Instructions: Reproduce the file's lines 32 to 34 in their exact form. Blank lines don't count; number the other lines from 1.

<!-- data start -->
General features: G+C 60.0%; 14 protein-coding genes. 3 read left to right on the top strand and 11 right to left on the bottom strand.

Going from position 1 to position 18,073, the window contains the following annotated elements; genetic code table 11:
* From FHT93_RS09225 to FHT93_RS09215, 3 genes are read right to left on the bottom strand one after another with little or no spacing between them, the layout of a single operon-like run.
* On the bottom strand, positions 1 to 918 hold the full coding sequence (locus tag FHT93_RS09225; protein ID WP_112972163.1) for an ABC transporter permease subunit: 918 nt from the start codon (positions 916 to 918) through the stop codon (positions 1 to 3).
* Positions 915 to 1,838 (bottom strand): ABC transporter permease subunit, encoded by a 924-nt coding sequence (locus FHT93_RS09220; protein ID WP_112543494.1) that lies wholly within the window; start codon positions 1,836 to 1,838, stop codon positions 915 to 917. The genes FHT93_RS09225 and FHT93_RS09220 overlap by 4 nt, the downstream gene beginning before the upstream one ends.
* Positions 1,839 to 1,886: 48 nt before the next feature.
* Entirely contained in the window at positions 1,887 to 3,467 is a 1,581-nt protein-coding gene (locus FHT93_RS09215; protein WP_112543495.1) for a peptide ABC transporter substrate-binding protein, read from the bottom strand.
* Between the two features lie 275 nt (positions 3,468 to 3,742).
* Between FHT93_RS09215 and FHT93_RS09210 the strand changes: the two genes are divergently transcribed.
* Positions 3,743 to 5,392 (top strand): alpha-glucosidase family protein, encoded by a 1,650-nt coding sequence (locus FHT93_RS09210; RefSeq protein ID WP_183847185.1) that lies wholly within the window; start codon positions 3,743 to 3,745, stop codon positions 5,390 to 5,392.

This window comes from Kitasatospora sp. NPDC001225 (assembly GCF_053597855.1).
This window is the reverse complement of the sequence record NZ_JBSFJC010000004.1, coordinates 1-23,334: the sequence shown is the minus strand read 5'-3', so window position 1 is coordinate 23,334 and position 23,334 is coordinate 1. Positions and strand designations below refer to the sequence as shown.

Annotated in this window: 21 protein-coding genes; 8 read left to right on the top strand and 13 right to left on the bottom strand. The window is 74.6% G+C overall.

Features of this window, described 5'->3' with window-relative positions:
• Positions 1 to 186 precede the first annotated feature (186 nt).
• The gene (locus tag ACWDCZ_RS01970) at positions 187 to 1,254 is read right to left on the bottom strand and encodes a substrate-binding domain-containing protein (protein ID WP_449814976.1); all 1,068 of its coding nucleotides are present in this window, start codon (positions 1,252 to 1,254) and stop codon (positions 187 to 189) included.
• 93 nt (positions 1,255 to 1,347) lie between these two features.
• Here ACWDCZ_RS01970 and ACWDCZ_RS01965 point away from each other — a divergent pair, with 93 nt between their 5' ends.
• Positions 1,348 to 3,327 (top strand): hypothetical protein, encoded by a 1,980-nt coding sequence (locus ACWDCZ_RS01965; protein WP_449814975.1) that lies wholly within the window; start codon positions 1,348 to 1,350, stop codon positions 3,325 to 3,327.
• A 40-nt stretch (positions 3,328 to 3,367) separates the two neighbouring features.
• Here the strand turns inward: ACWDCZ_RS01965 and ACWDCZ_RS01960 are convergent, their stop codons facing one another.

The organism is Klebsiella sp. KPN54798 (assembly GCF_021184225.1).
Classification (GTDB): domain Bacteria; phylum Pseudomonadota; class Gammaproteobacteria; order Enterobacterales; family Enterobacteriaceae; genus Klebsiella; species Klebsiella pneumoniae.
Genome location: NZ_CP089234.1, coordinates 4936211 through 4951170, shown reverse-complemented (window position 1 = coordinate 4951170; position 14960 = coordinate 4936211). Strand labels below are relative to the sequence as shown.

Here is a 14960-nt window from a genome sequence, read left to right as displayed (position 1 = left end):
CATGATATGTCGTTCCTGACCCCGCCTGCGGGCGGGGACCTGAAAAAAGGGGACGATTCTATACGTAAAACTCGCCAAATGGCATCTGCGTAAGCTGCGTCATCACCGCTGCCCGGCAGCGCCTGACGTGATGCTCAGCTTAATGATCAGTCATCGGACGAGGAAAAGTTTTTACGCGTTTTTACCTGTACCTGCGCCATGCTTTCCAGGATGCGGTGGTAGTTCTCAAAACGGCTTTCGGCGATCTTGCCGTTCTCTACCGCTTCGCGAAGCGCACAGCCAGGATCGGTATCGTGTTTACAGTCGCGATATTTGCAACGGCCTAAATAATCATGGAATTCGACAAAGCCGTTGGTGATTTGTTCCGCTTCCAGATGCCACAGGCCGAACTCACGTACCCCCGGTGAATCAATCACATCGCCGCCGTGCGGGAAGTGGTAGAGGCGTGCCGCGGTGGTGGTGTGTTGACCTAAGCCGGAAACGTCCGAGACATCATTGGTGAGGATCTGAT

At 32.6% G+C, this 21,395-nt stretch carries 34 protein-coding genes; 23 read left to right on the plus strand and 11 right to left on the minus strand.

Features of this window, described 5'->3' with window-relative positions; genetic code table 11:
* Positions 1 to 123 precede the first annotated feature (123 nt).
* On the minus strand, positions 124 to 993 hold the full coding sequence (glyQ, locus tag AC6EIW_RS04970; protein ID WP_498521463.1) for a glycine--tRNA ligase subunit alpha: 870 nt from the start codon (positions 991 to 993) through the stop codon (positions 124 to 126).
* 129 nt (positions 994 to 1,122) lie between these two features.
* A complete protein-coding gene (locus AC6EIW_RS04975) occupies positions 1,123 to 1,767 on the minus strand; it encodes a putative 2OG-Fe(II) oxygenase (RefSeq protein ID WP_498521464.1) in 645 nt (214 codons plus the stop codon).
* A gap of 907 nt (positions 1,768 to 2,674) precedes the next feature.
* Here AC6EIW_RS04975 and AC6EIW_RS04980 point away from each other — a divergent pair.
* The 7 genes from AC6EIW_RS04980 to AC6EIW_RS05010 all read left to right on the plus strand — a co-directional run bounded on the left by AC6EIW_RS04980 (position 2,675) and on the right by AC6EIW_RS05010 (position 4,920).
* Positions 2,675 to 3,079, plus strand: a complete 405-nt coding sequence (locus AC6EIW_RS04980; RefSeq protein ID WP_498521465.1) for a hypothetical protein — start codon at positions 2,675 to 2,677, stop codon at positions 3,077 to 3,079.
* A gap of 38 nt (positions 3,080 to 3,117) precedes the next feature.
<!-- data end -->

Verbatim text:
* A complete protein-coding gene (locus AC6EIW_RS04975) occupies positions 1,123 to 1,767 on the minus strand; it encodes a putative 2OG-Fe(II) oxygenase (RefSeq protein ID WP_498521464.1) in 645 nt (214 codons plus the stop codon).
* A gap of 907 nt (positions 1,768 to 2,674) precedes the next feature.
* Here AC6EIW_RS04975 and AC6EIW_RS04980 point away from each other — a divergent pair.